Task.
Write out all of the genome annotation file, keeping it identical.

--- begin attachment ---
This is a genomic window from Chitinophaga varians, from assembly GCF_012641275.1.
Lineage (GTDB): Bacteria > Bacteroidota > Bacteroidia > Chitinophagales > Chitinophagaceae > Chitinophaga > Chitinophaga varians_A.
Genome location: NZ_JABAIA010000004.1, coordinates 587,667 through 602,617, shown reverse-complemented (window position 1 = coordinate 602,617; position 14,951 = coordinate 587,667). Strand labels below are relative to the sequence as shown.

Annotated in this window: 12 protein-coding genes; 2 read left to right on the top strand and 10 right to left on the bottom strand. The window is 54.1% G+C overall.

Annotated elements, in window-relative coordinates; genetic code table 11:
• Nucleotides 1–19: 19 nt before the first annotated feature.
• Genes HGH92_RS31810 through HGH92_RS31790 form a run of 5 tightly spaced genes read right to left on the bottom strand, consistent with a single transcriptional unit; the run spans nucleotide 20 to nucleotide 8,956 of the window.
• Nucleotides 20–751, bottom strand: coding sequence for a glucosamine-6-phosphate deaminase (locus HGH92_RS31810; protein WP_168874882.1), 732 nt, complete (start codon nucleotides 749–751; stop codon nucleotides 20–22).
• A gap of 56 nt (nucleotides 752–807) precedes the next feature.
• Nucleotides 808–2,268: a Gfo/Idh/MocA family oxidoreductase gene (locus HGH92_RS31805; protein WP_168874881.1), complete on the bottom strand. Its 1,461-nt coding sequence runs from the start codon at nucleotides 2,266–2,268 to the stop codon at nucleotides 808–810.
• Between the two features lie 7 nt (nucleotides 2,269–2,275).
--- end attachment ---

This is a genomic window from Chitinophaga varians, from assembly GCF_012641275.1.
Lineage (GTDB): Bacteria > Bacteroidota > Bacteroidia > Chitinophagales > Chitinophagaceae > Chitinophaga > Chitinophaga varians_A.
Genome location: NZ_JABAIA010000004.1, coordinates 587,667 through 602,617, shown reverse-complemented (window position 1 = coordinate 602,617; position 14,951 = coordinate 587,667). Strand labels below are relative to the sequence as shown.

Annotated in this window: 12 protein-coding genes; 2 read left to right on the top strand and 10 right to left on the bottom strand. The window is 54.1% G+C overall.

Annotated elements, in window-relative coordinates; genetic code table 11:
• Nucleotides 1–19: 19 nt before the first annotated feature.
• Genes HGH92_RS31810 through HGH92_RS31790 form a run of 5 tightly spaced genes read right to left on the bottom strand, consistent with a single transcriptional unit; the run spans nucleotide 20 to nucleotide 8,956 of the window.
• Nucleotides 20–751, bottom strand: coding sequence for a glucosamine-6-phosphate deaminase (locus HGH92_RS31810; protein WP_168874882.1), 732 nt, complete (start codon nucleotides 749–751; stop codon nucleotides 20–22).
• A gap of 56 nt (nucleotides 752–807) precedes the next feature.
• Nucleotides 808–2,268: a Gfo/Idh/MocA family oxidoreductase gene (locus HGH92_RS31805; protein WP_168874881.1), complete on the bottom strand. Its 1,461-nt coding sequence runs from the start codon at nucleotides 2,266–2,268 to the stop codon at nucleotides 808–810.
• Between the two features lie 7 nt (nucleotides 2,269–2,275).